THE story of Leeds bidding to retain safe-city Purple Flag status was immediately followed by the report of the third ram-raid burglary within a year on a prominent Leeds business.
The Purple Flag scheme is a badge of honour for Leeds recognising safe and enjoyable nights out – we must not lose it as other places have.
But there is a blight of high profile crime that keeps happening again and again in the city centre.
We have to be seen to be taking action and supporting our local businesses. We need detailed plans from the council on what more can be done.
There is, of course, a fine balance to be struck between protective measures and ensuring the city centre is a welcoming, accessible place, but I fear that at the moment we have not got that balance right if criminals are able to act at will repeatedly targeting Leeds businesses.
I am all for supporting our partners and the police with sensible and appropriate measures that will improve and enhance our great city, but at the moment I have yet to see what the council’s response will be.
We should be rightly proud of our city centre and its massive contribution to the city’s economy and the significant number of jobs created.
There is no room for complacency, we need to do all we can to ensure that the city centre businesses can operate in safety.
From: Richard Saberton, Wakefield.
WAKEFIELD competing with Leeds? We really are into ‘David and Goliath’ territory now and in the real world David usually gets stomped!
Wakefield is ok but an end of term report would read “shows promise but could do better”. The city never seems happy in its own skin, always trying to ‘keep up with the Joneses’ or in this case Leeds. It’s a sad fact that if you want to know what Wakefield will do in five years time, look at what Leeds is doing now.
Still look on the bright side, you may have to work in Leeds but at least you can come home to Wakefield!
Exams not education
From: Mick Webb, Leeds.
IN response to letters and columns re GCSE exams, children from the age of six or seven can, at a price, be sent to certain schools with the sole intention of learning the art of passing exams (Jayne Dowle, The Yorkshire Post, August 270.
They learn parrot-fashion and have no real understanding of the subjects they are being taught.
Exam results are not a total indication of intelligence, there’s many a successful entrepreneur who left school with no qualifications. On the other hand there was a well educated, ex-Eton boy who became Prime Minister, made a complete mess of the job and left us with Brexit and the current political mess.
Careful look at sell-by label
From: Ron Jevons, Muncastergate, York.
LET me firstly admit to having noted ‘use by’ and ‘sell by’ dates without duly reading the rest of the information provided, for I now note that what is of more concern is the subsidiary information stating how long food should be kept in the refrigerator once opened.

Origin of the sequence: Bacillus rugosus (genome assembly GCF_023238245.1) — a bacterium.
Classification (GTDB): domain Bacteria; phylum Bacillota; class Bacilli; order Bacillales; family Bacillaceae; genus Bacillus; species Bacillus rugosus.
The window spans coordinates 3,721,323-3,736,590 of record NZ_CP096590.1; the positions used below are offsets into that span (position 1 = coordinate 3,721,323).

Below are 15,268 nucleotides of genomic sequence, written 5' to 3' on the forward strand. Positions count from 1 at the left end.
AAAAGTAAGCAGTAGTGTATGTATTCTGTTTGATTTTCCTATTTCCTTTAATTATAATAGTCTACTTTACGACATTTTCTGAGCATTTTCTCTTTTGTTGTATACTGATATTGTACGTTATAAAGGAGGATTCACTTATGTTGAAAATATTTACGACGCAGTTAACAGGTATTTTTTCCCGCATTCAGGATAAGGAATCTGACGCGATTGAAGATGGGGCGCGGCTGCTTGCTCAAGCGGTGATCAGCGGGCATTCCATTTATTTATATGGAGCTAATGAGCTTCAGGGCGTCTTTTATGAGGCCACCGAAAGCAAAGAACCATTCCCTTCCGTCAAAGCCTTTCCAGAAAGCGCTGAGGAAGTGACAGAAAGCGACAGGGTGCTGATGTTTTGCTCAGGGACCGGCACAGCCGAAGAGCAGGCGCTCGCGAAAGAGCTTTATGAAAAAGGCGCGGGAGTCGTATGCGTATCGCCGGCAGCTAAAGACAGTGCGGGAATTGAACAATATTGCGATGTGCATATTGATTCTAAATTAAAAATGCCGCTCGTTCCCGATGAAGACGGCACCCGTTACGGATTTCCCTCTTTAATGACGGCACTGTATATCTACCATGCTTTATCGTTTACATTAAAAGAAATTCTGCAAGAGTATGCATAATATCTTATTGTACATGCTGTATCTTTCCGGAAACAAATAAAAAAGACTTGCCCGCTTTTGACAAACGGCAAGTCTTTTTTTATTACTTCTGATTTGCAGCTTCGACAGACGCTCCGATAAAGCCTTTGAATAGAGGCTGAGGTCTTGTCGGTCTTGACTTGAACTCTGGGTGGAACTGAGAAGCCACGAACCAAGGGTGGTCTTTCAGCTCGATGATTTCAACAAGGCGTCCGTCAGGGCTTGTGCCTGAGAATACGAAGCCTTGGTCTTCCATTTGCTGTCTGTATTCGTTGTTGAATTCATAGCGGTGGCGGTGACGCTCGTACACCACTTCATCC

On many items, I have only too recently noted that the recommended life span of many products is only two or three days once opened. With only two of us in the household it is quite difficult to consume half, let alone the whole, of many products in the time stipulated. Perhaps chilled products should be sold in smaller portions.
Put boot into scare stories
From: Derrick Bond, Shadwell,
First we had fruit and veg growers, now we have football club chairmen claiming Brexit will be terrible for us all.
You would have thought a club chairman would want to save money on players, but apparently they are more than willing to pay extortionate agents’ fees to buy players from abroad.
All this fake scaremongering is pathetic. After Brexit, the cabbages will still get picked and the footballs will still get kicked.
From: Chris Sharp, Leeds.
Jeremy Corbyn and his cohorts are not and never will be able to think or act like Clement Attlee and Nye Bevan, they were giants of the political world (Bernard Ingham, The Yorkshire Post, August 22). Jeremy Corbyn and his entourage are pygmies in comparison. The man is not fit to lead a party, never mind a government.
TVs over food
From: Peter Hyde, Driffield.
I HAVE to agree that food banks are the saviour of many poor families who would struggle without them (The Yorkshire Post, August 25), but I do sometimes wonder just how many who are driven to them because of smoking, drinking and gambling. The possession of a huge TV, and the latest model of mobile phone, is put before basics like food.
From: ME Wright, Harrogate.
BRIAN Sheridan highlights the folly of leaving engines running in traffic hold-ups, bus terminal etc (The Yorkshire Post, August 25). During the recent hot spell, I noticed many cars parked, with windows closed, engine running and exhaust spewing, presumably to keep the air conditioning going. Is this is more de rigueur than simply opening the windows?